Effectiveness of a church minister may be evaluated in a number of ways. The effectiveness of a minister may be evaluated in terms of being empathetic, ability to promote spiritual wholeness, appealing to the emotions of people, and warning people when they error. A good minister should have a good mastery of the scriptures so that he can translate the same to people. A good minister should also be able to avoid unholy influences and lead an exemplary life. The effectiveness of a minister can also be evaluated in terms of hard work. Church ministers should demonstrate to students the fruits of hard work and encourage them to endure difficulties.

Ministers should also demonstrate healthy leadership qualities to students. Ministers should be strong leaders and avoid having dictatorship qualities. The effectiveness of a church minister is also evaluated in terms of change among the congregation. Ministers should be able to inspire change in the lives of the followers. The minister should be able to turn individuals’ lives from the negative side to the positive side. For instance, he should be able to inspire students to engage in charitable acts. Ministers should be able to unite the various factions of the church for example volunteers and the church members. In delivering the sermon, a minister is evaluated in terms of ability to use a variety of skills to keep the congregation lively.

Ethical issues or challenges associated with prioritization

In prioritization, people often encounter a number of challenges. Prioritization is often difficult due to limited resources. It is therefore difficult to implement all the needs at any time. During prioritization, an individual is encountered with a large number of requirements. It becomes a challenge to prioritize large number of requirements since all are competing for time and attention which leads to confusion. Changing priorities is also a challenge in prioritization. Often, the priorities of the various requirements may change causing issues as new priorities emerge with time. During prioritization, various stakeholder interests may conflict as they try to influence their control. For instance, various stakeholders may prioritize requirements based on their personal interests rather than the overall good. According to Davis (2003), wrong prioritization can result to serious financial consequences.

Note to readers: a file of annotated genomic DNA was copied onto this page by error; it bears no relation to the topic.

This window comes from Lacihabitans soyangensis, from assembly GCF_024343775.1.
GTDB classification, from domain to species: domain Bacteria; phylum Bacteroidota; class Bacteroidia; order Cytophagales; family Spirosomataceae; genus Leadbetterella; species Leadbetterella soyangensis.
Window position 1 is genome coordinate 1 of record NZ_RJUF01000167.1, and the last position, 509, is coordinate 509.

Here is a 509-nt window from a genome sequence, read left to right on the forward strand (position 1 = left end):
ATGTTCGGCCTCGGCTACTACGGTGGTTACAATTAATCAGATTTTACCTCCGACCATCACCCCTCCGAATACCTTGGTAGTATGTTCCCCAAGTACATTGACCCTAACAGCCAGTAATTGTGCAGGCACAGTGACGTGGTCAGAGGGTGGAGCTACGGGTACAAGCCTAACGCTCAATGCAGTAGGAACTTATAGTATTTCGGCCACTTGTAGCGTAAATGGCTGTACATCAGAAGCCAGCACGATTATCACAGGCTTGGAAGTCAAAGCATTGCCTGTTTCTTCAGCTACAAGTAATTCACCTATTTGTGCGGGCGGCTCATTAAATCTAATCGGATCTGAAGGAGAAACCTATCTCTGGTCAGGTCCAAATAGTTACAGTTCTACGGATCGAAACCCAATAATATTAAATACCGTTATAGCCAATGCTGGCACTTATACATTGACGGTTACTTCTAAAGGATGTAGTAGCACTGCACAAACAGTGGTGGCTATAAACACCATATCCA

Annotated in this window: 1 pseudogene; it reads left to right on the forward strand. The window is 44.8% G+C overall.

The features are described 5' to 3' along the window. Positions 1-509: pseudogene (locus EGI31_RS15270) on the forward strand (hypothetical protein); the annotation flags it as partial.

The extent to which there are unique or similar criteria across different roles and the extent to which the criteria are measurable

There are a number of unique criteria in evaluating the effectiveness of a teacher, an assistant coach and a minister. A teacher is expected to maintain records of students grade which is unique in the profession. A church minister may not keep records on the life of each individual, and similar to an assistant coach. Teachers grade their students individually, but a minister’s effectiveness cannot be evaluated in terms of grading. Also, an assistant coach selects preferred players while in the other leadership roles, the leaders cannot select persons.

There are a number of similar criteria in evaluating the effectiveness of a teacher, an assistant coach and a minister. A teacher’s effectiveness is evaluated in terms of the products, or the learners’ mastery of the content. Similarly, an assistant coach is evaluated in terms of the products, or the team’s competitiveness in terms of winning. A minister is also evaluated on the same basis, often on the basis of the number of individuals he influences. In all the roles, the leaders are expected to maintain control and discipline of their subjects. A teacher is expected to plan their lessons just like an assistant coach should schedule activities. Ministers are also evaluated in terms of their preparations for sermon. Teachers are evaluated in terms of their ability to demonstrate desired skills to students just like in an assistant coach and a church minister.

 

References

Davis, A. M. (2003). The Art of Requirements Triage. Computer, 36(3): 42-49

Hughes, R. L., Ginnett, R. C., & Curphy, G. J. (2015). Leadership: Enhancing the lessons of        experience (8th ed.). New York, NY: McGraw-Hill Irwin.